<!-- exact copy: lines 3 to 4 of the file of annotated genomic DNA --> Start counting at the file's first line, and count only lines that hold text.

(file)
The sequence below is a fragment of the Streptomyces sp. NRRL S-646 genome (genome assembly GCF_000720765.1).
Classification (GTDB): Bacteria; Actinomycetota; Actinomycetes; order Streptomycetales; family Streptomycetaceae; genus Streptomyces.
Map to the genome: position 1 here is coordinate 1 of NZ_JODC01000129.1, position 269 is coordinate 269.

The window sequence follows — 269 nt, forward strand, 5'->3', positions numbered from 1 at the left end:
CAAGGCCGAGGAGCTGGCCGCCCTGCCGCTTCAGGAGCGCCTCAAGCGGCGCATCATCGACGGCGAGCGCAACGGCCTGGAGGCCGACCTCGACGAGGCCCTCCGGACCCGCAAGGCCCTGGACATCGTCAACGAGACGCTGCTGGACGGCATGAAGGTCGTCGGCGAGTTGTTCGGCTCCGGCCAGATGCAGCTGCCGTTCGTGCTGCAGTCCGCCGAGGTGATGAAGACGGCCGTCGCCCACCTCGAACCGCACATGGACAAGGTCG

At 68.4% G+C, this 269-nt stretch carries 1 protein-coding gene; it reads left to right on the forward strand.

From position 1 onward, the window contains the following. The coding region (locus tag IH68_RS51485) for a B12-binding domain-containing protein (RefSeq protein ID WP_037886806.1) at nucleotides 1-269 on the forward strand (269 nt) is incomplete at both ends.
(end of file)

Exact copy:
Map to the genome: position 1 here is coordinate 1 of NZ_JODC01000129.1, position 269 is coordinate 269.

The window sequence follows — 269 nt, forward strand, 5'->3', positions numbered from 1 at the left end: